World Aids Day message
A personal message from Rosie Robinson Joint Chief Executive of George House Trust for World Aids Day
As the 1st of December approaches each year, my colleagues and I at George House Trust prepare for a time of quiet reflection for World AIDS Day. It’s a time when we remember those that we have lost to HIV over the years, and a time to show our solidarity with people who are living with the virus right across the world.
This year I feel more upbeat and optimistic than I have done for some time about HIV. One of the reasons I feel hopeful is the recent ‘mini report’ of the latest figures on HIV diagnoses, late diagnosis, and treatment uptake in the UK from NAM www.aidsmap.com . The report shows generally good results, with downward trends in HIV infections, the proportion of people diagnosed late, and the proportion both on treatment and virally suppressed. The report also shows that the UK has now easily reached the WHO/UNAIDS target of 72.9% of all people living with HIV having undetectable viral loads.
So why is having an undetectable viral load so important for people living with HIV? Firstly it demonstrates that more people are managing this long term condition successfully, which is good for prognosis and health. Secondly, it significantly reduces the risk of onward transmission of the HIV virus. And thirdly, I think that we might just be on the cusp of a major breakthrough when it comes to HIV related stigma.
And stigma is the biggest issue that we deal with at George House Trust. With advances in medication, most people now only have to take one or two tablets a day and the risk of adverse side effects has been reduced (though not eliminated). HIV is now a long-term manageable condition.
However, HIV related stigma prevents some people living happy, healthy and fulfilling lives. It can lead to isolation and loneliness, even within the LGBT community in Manchester. Rejection in close relationships is still all too common, and this in turn can lead to mental health problems such as depression and low self-esteem.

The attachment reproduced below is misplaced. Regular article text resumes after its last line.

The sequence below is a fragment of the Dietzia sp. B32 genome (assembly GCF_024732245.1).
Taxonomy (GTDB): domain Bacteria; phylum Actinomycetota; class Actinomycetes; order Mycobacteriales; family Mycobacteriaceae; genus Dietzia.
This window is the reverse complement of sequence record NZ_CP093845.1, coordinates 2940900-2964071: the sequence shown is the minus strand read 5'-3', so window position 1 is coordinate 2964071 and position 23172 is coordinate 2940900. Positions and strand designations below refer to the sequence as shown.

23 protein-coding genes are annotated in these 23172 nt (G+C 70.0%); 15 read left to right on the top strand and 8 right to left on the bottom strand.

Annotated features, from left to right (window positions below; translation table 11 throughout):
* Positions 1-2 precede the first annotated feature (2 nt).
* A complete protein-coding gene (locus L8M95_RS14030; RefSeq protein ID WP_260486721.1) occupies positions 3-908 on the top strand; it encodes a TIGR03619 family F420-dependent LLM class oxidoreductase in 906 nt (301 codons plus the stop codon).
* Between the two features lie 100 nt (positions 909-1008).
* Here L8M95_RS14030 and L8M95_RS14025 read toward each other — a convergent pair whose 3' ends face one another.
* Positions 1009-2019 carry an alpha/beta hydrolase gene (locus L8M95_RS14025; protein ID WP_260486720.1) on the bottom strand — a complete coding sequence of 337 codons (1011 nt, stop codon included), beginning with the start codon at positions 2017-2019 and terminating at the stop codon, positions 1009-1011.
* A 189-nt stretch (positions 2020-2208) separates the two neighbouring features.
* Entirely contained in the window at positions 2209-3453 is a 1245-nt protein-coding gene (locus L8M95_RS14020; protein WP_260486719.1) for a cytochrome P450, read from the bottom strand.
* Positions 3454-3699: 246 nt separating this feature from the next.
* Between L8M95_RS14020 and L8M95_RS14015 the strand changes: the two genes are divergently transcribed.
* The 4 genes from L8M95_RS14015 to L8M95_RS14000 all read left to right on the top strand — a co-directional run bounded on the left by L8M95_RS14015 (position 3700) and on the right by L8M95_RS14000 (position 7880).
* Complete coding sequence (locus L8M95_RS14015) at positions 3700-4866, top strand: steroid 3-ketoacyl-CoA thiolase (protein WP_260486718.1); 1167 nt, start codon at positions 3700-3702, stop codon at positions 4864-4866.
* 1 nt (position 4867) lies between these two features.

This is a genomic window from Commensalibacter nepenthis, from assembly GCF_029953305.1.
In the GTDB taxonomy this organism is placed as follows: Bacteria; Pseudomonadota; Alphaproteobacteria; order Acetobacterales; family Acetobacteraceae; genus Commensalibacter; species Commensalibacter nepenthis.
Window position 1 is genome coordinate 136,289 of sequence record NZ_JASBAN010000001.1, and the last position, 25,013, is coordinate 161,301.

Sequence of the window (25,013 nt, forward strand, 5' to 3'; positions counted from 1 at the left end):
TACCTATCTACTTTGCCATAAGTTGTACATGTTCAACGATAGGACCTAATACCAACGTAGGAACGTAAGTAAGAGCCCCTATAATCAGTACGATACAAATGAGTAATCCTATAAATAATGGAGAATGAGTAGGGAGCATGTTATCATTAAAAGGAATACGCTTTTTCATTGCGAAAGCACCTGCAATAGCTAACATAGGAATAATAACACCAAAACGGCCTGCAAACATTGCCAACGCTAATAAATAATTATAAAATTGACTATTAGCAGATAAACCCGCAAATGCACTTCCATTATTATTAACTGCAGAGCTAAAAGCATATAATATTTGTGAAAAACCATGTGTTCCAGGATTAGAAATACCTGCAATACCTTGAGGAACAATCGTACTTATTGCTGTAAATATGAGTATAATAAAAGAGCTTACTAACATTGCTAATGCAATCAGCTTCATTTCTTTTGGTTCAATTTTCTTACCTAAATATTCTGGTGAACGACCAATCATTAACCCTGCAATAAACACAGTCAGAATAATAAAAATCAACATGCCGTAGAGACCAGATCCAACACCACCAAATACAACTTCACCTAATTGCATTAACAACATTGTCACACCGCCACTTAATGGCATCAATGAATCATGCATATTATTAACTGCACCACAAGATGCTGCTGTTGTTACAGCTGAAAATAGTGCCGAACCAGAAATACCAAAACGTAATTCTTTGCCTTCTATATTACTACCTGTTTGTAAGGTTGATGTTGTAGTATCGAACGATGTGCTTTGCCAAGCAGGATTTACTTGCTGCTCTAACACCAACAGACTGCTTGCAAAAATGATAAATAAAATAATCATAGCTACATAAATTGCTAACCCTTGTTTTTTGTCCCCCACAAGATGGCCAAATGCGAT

Surely, once the concept of undetectability is more widely understood in society, then society will have to view people living with HIV in a refreshingly new way.
I also feel optimistic about the increases in the number of people taking a HIV test. It has never been easier to take a test at a number of venues across the city from STI clinics and GP’s through to our colleagues at the LGBT Foundation.
The best news that I have had all year is the successful legal challenge undertaken by The National AIDS Trust (NAT) www.nat.org.uk. NAT challenged NHS England’s refusal to taking responsibility for funding PrEP (Pre-exposure prophylaxis). NAT argued that if PrEP was available to those most at risk of acquiring the virus, this would have a massive and unprecedented impact on slowing down the rate of new HIV infections.
The court ruled in NAT’s favour, NHS England appealed and on the 10th of November the Court of Appeal confirmed the original decision in favour of NAT.
This is a fabulous victory for NAT and the national HIV sector.
So, I for one am feeling in a celebratory mood this World AIDS Day 2016.
“This is my face” is a fabulous Chilean art exhibition that George House Trust is hosting on Saturday 3rd and Sunday 4thd December 2016 from mid-day until 3.00 p.m., and members of the public are welcome to attend. The venue is 75-77, Ardwick Green, Manchester M12 6FX